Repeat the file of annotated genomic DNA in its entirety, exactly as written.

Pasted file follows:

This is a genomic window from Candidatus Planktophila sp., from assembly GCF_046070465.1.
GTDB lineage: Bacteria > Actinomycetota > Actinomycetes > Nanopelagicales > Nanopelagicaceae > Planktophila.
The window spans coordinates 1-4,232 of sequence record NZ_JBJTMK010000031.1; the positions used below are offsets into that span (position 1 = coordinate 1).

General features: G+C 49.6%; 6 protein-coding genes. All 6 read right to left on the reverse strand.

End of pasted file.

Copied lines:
This is a genomic window from Candidatus Planktophila sp., from assembly GCF_046070465.1.
GTDB lineage: Bacteria > Actinomycetota > Actinomycetes > Nanopelagicales > Nanopelagicaceae > Planktophila.
The window spans coordinates 1-4,232 of sequence record NZ_JBJTMK010000031.1; the positions used below are offsets into that span (position 1 = coordinate 1).

General features: G+C 49.6%; 6 protein-coding genes. All 6 read right to left on the reverse strand.